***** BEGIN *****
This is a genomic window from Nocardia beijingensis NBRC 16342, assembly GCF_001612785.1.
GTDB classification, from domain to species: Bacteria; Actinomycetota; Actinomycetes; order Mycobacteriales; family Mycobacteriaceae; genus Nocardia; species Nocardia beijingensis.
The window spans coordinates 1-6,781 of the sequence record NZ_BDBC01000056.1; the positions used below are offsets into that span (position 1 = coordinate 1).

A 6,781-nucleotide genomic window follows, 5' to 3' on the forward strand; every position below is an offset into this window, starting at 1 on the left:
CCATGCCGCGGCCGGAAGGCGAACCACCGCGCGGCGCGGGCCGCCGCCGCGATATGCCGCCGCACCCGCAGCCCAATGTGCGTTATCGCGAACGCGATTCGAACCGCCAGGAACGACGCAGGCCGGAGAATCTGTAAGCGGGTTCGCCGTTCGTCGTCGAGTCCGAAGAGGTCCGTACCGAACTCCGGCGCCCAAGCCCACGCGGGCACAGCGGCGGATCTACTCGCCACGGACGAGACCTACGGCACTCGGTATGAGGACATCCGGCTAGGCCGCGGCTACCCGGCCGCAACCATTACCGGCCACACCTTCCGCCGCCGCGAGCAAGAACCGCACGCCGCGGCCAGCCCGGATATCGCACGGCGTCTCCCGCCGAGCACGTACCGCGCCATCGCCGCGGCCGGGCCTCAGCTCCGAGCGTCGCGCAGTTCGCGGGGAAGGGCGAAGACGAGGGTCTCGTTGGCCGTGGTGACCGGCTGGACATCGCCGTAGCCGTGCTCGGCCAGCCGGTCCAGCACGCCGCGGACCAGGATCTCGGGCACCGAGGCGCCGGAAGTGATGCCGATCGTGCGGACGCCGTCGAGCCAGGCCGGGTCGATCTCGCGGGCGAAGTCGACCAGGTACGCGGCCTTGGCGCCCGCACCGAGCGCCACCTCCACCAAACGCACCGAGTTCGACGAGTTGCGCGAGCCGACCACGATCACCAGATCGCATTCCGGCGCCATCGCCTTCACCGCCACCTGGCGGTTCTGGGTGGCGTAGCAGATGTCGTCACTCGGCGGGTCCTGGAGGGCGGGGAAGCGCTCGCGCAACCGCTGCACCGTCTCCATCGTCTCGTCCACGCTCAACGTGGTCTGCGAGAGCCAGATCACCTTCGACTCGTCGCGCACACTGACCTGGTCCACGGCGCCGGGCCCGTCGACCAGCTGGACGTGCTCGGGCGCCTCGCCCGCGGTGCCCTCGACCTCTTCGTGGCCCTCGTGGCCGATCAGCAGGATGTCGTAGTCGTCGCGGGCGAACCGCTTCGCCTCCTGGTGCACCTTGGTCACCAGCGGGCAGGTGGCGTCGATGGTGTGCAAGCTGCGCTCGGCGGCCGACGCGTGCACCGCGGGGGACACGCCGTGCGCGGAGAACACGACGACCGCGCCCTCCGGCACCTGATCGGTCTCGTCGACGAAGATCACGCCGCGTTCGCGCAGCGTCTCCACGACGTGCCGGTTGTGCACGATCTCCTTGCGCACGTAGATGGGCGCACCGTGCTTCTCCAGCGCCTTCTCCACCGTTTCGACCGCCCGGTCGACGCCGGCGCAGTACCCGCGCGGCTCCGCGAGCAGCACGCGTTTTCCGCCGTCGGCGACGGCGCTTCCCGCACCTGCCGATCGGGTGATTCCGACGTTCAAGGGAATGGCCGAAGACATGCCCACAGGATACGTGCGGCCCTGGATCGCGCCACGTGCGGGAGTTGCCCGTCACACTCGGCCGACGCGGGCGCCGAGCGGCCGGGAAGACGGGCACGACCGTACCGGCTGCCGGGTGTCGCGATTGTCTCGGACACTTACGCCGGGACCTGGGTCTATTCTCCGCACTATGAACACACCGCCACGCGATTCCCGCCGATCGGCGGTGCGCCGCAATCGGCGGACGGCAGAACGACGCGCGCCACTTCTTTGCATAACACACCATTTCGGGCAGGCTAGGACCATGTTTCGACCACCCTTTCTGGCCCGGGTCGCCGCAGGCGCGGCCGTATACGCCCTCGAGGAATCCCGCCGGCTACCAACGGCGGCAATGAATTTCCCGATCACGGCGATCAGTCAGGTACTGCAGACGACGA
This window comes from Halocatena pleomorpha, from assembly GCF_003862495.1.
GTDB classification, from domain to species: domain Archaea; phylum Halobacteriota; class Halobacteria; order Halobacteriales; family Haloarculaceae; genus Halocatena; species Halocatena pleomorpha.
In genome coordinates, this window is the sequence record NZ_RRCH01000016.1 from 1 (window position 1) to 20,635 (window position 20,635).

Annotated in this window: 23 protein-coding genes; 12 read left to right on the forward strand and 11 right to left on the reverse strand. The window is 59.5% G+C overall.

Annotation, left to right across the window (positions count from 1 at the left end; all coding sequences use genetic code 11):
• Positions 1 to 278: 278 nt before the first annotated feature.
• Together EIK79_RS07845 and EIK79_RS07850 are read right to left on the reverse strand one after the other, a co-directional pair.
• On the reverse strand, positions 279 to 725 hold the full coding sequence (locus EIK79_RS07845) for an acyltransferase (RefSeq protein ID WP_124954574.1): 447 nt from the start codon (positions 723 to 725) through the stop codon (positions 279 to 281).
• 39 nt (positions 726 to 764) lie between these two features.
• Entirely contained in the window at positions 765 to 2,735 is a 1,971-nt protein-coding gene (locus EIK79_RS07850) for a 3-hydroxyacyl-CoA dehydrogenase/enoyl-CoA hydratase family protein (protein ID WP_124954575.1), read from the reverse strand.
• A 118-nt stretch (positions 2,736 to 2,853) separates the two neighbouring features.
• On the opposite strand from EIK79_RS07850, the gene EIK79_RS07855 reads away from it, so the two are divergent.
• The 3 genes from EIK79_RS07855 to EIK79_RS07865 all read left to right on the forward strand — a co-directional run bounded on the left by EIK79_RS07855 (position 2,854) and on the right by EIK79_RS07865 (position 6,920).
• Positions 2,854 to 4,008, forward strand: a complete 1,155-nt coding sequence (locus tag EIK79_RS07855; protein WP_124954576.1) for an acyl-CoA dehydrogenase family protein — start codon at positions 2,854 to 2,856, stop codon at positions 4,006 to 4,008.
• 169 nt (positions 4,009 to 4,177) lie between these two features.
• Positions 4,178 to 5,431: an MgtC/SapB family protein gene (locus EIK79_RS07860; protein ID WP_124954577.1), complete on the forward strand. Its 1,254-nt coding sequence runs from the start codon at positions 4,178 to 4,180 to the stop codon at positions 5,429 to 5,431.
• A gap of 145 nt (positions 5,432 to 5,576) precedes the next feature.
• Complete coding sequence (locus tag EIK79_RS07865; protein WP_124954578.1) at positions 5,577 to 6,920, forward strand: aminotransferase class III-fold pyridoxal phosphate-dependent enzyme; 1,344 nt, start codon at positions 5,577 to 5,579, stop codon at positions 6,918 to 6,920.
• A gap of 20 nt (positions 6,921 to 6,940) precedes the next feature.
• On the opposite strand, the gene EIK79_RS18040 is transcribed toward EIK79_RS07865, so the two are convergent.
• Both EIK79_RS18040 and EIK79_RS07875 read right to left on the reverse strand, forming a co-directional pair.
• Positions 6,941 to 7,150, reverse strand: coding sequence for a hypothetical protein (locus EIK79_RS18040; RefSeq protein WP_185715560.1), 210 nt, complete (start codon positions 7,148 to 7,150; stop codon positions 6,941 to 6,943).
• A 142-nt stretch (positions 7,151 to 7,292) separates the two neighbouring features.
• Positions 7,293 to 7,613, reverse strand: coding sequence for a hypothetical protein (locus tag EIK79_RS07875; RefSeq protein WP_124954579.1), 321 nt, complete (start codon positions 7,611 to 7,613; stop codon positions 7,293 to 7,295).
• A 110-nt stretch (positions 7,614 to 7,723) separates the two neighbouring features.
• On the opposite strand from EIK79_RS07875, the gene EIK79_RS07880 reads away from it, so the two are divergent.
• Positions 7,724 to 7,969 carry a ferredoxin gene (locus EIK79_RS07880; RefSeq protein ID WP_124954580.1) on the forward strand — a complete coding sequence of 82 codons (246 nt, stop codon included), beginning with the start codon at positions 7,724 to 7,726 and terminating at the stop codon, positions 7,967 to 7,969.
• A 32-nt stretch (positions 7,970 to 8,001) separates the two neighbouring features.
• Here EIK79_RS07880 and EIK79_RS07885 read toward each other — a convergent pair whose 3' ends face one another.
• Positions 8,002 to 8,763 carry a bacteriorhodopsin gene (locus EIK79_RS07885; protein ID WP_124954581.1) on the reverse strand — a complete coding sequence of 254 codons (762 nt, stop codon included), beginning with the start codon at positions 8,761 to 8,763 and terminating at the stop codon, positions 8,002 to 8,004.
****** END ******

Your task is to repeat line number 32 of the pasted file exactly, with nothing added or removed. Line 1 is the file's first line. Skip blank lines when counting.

• Positions 7,724 to 7,969 carry a ferredoxin gene (locus EIK79_RS07880; RefSeq protein ID WP_124954580.1) on the forward strand — a complete coding sequence of 82 codons (246 nt, stop codon included), beginning with the start codon at positions 7,724 to 7,726 and terminating at the stop codon, positions 7,967 to 7,969.